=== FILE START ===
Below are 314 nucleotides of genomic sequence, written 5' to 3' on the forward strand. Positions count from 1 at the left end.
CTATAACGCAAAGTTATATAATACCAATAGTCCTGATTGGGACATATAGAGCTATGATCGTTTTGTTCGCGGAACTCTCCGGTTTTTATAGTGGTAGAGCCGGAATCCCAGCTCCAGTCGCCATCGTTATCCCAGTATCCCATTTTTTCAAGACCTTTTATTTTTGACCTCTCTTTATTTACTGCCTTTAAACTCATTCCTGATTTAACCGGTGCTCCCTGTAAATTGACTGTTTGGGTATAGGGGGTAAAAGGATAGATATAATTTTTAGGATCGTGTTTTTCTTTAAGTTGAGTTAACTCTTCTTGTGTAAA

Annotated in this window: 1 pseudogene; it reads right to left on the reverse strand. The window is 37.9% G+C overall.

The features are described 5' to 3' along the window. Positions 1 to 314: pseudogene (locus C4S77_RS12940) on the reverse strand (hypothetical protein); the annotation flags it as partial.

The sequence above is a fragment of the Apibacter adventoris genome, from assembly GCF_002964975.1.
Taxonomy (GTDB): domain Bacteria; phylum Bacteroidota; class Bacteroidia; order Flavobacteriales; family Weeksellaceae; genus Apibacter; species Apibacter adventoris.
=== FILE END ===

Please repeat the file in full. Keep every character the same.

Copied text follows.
Below are 314 nucleotides of genomic sequence, written 5' to 3' on the forward strand. Positions count from 1 at the left end.
CTATAACGCAAAGTTATATAATACCAATAGTCCTGATTGGGACATATAGAGCTATGATCGTTTTGTTCGCGGAACTCTCCGGTTTTTATAGTGGTAGAGCCGGAATCCCAGCTCCAGTCGCCATCGTTATCCCAGTATCCCATTTTTTCAAGACCTTTTATTTTTGACCTCTCTTTATTTACTGCCTTTAAACTCATTCCTGATTTAACCGGTGCTCCCTGTAAATTGACTGTTTGGGTATAGGGGGTAAAAGGATAGATATAATTTTTAGGATCGTGTTTTTCTTTAAGTTGAGTTAACTCTTCTTGTGTAAA

Annotated in this window: 1 pseudogene; it reads right to left on the reverse strand. The window is 37.9% G+C overall.

The features are described 5' to 3' along the window. Positions 1 to 314: pseudogene (locus C4S77_RS12940) on the reverse strand (hypothetical protein); the annotation flags it as partial.

The sequence above is a fragment of the Apibacter adventoris genome, from assembly GCF_002964975.1.
Taxonomy (GTDB): domain Bacteria; phylum Bacteroidota; class Bacteroidia; order Flavobacteriales; family Weeksellaceae; genus Apibacter; species Apibacter adventoris.